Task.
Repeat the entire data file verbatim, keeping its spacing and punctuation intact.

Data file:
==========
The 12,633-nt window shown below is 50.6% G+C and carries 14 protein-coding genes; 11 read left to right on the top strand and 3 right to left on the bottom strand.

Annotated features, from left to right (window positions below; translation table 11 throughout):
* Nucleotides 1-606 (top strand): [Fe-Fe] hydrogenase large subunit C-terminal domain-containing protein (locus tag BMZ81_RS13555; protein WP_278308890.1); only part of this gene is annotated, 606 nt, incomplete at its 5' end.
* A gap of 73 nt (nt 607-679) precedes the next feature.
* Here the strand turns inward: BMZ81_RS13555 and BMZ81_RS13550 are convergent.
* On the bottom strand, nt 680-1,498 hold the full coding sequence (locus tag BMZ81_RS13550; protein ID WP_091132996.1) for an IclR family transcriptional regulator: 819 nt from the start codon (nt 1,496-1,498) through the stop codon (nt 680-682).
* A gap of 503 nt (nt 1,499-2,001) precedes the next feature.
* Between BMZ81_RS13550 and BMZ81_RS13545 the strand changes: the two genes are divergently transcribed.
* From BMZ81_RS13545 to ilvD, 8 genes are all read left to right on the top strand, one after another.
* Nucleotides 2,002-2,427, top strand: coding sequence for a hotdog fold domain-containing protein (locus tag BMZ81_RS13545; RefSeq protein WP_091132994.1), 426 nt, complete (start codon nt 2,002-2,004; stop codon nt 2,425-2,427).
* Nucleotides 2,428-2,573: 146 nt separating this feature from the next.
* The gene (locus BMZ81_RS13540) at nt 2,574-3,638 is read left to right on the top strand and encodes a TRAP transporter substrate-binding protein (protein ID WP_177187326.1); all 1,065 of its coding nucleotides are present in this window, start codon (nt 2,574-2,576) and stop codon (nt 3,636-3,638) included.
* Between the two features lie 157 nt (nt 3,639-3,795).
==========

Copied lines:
The 12,633-nt window shown below is 50.6% G+C and carries 14 protein-coding genes; 11 read left to right on the top strand and 3 right to left on the bottom strand.

Annotated features, from left to right (window positions below; translation table 11 throughout):
* Nucleotides 1-606 (top strand): [Fe-Fe] hydrogenase large subunit C-terminal domain-containing protein (locus tag BMZ81_RS13555; protein WP_278308890.1); only part of this gene is annotated, 606 nt, incomplete at its 5' end.
* A gap of 73 nt (nt 607-679) precedes the next feature.
* Here the strand turns inward: BMZ81_RS13555 and BMZ81_RS13550 are convergent.
* On the bottom strand, nt 680-1,498 hold the full coding sequence (locus tag BMZ81_RS13550; protein ID WP_091132996.1) for an IclR family transcriptional regulator: 819 nt from the start codon (nt 1,496-1,498) through the stop codon (nt 680-682).
* A gap of 503 nt (nt 1,499-2,001) precedes the next feature.
* Between BMZ81_RS13550 and BMZ81_RS13545 the strand changes: the two genes are divergently transcribed.
* From BMZ81_RS13545 to ilvD, 8 genes are all read left to right on the top strand, one after another.
* Nucleotides 2,002-2,427, top strand: coding sequence for a hotdog fold domain-containing protein (locus tag BMZ81_RS13545; RefSeq protein WP_091132994.1), 426 nt, complete (start codon nt 2,002-2,004; stop codon nt 2,425-2,427).
* Nucleotides 2,428-2,573: 146 nt separating this feature from the next.
* The gene (locus BMZ81_RS13540) at nt 2,574-3,638 is read left to right on the top strand and encodes a TRAP transporter substrate-binding protein (protein ID WP_177187326.1); all 1,065 of its coding nucleotides are present in this window, start codon (nt 2,574-2,576) and stop codon (nt 3,636-3,638) included.
* Between the two features lie 157 nt (nt 3,639-3,795).